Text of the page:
Ten years may seem like a mere drop in the ocean of time, especially as the world races towards 2030 with little hope of fulfilling many of the ambitious objectives of the Sustainable Development Goals. However, looking back over our shoulder, we can see that the torrent of events which defined the tempestuous decade were both unforeseen and transformational.1
The framework of science diplomacy was tested by a global pandemic and found to be sorely lacking. So many multilateral mechanisms had already been assailed by those who sought to make national those concerns that must inevitably be global. Our core structures were further weakened by systemic shortfalls and tarnished by criticism. Most worryingly, we witnessed an attack on truth that threatened the ways in which we work together and the efficacy of communication across different parts of society. It was not the decade we might have hoped for.
However, I believe that we have emerged stronger than before, despite these challenges. In my region, the grip of ideologies has been weakened in those communities that have suffered the most. They have often only received respite when knowledge and innovation have been allowed to shine. Whether it is the social sciences interpreting and communicating the plight of migrants, or the communication and development of vaccines for COVID-19, science has given people hope and delivered real benefits.
At the outset of the pandemic, as President of the World Association of Industrial and Technological Research Organizations (WAITRO), I witnessed an extraordinary ignition of innovation and collaboration across a vast global network as researchers went virtual to share ideas and communicate challenges to the attainment of the SDGs. This process coincided with a drive by actors such as UNESCO to make open science real and meaningful, both in software and hardware. Even as countries suffered political and sectarian splits that shocked the world, new mechanisms emerged to make science work better on a local scale. In our world, technology facilitates while confidence empowers.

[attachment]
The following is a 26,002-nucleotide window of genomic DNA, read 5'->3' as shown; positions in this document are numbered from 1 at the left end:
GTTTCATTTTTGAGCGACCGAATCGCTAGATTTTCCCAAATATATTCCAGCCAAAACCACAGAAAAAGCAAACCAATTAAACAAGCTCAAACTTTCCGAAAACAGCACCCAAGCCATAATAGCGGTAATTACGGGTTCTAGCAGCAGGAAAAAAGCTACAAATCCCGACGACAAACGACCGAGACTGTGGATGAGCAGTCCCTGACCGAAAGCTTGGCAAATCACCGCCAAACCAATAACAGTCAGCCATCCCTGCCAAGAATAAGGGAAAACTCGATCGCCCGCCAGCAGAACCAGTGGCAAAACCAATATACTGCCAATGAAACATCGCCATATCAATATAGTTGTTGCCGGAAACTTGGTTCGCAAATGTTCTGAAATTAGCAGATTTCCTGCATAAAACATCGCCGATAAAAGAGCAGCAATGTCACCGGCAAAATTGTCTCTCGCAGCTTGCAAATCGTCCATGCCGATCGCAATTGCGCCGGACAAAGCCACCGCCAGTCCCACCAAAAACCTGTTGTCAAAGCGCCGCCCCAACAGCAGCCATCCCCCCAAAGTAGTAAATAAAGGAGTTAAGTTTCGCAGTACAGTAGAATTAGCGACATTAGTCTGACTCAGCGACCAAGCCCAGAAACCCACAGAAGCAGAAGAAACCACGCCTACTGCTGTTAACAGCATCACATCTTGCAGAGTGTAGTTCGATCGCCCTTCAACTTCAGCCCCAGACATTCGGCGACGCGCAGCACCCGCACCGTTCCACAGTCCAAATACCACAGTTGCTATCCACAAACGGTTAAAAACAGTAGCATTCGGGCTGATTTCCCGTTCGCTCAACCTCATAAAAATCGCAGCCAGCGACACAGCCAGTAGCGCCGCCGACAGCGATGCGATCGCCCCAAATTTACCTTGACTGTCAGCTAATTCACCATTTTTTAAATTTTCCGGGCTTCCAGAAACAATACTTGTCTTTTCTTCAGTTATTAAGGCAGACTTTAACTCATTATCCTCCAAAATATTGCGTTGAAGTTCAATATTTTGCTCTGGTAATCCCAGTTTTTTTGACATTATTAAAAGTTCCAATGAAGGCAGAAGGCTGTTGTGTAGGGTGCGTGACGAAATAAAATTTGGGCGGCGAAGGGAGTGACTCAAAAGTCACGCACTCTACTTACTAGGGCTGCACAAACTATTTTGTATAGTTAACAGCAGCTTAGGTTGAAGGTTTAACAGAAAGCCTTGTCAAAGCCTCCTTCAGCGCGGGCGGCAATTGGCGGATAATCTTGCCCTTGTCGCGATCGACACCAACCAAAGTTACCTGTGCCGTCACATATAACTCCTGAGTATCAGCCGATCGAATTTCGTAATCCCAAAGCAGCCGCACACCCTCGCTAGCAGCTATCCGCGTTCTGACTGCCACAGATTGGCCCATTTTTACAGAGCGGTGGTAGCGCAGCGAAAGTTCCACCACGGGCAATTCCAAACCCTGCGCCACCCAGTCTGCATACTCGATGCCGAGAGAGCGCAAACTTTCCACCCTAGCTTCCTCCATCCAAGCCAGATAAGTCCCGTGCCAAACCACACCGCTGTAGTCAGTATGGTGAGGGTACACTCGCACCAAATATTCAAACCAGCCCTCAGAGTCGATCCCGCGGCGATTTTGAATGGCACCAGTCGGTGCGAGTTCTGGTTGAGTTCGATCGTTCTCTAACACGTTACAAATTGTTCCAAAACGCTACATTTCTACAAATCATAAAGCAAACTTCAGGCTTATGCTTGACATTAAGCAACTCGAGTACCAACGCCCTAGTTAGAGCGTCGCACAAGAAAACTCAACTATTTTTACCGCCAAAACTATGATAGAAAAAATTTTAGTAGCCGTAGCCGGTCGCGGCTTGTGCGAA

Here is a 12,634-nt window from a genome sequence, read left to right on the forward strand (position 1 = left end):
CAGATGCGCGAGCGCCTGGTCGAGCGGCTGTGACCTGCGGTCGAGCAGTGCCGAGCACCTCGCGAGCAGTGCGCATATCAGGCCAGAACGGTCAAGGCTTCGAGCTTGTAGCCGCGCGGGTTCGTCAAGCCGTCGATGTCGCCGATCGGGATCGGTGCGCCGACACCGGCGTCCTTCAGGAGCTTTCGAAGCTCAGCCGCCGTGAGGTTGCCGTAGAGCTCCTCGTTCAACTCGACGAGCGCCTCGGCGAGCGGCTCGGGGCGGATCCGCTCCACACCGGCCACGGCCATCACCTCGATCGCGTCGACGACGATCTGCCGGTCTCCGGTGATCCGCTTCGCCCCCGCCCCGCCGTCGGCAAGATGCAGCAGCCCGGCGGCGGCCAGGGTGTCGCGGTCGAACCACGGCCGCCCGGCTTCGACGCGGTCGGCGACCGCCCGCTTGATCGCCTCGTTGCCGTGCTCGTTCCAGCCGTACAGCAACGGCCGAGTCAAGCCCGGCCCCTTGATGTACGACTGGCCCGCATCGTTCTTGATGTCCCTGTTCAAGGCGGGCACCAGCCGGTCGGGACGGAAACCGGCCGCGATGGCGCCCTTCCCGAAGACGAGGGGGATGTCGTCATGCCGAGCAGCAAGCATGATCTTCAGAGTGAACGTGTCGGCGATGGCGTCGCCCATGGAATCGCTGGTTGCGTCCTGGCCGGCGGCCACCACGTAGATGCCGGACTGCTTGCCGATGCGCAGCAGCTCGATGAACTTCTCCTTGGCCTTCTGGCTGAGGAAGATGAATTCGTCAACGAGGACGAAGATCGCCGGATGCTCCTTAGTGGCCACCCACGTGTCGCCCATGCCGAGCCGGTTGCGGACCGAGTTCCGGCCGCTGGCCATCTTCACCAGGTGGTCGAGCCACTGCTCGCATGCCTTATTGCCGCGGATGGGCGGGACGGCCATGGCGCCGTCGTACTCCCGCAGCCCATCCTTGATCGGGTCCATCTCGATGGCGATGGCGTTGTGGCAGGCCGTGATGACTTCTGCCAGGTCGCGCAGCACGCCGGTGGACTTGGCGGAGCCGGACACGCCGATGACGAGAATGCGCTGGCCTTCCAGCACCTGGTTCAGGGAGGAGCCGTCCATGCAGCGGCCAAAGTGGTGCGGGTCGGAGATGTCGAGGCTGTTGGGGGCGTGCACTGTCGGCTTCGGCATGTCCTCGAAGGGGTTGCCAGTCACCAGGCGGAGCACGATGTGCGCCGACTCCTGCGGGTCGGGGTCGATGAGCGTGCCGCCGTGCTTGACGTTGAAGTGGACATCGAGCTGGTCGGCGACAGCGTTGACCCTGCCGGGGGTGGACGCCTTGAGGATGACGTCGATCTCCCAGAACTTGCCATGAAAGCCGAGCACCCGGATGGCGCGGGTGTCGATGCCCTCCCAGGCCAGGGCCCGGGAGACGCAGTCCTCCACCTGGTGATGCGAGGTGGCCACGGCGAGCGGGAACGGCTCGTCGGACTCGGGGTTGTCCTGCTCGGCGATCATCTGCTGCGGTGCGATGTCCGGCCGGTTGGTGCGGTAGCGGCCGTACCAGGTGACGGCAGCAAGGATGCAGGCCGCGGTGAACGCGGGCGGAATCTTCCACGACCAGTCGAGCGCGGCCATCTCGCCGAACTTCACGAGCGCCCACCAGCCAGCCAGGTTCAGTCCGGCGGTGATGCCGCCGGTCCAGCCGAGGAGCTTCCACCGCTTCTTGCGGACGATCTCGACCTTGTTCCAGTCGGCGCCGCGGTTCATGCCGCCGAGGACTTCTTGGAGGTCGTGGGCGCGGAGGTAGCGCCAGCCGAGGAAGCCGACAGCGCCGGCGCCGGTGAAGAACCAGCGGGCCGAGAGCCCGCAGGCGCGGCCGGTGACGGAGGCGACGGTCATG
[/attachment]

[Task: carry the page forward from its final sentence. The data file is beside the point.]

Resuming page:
Although we are so very far from adequately addressing interlinked stresses on energy, food, and water that I discussed a decade ago, I believe that science has developed an unexpectedly loud and respected voice in regions that need it most. People in the Middle East are more eager and engaged than ever. New partnerships have come to mean so much, built across generations and over great distances.
Each new generation brings renewed energy and essential hope. In my region, both of these are palpable and pervasive. People understand the challenges and are driven to be innovative in finding solutions. Science has the stage, and science diplomacy’s leaders must ensure the audience remains engaged.
- Sumaya bint El Hassan, “New Partnerships to Sustain the Middle East and the World,” Science & Diplomacy, Vol. 1, No. 3 (September 2012), http://www.sciencediplomacy.org/perspective/2012/new-partnerships-sustai...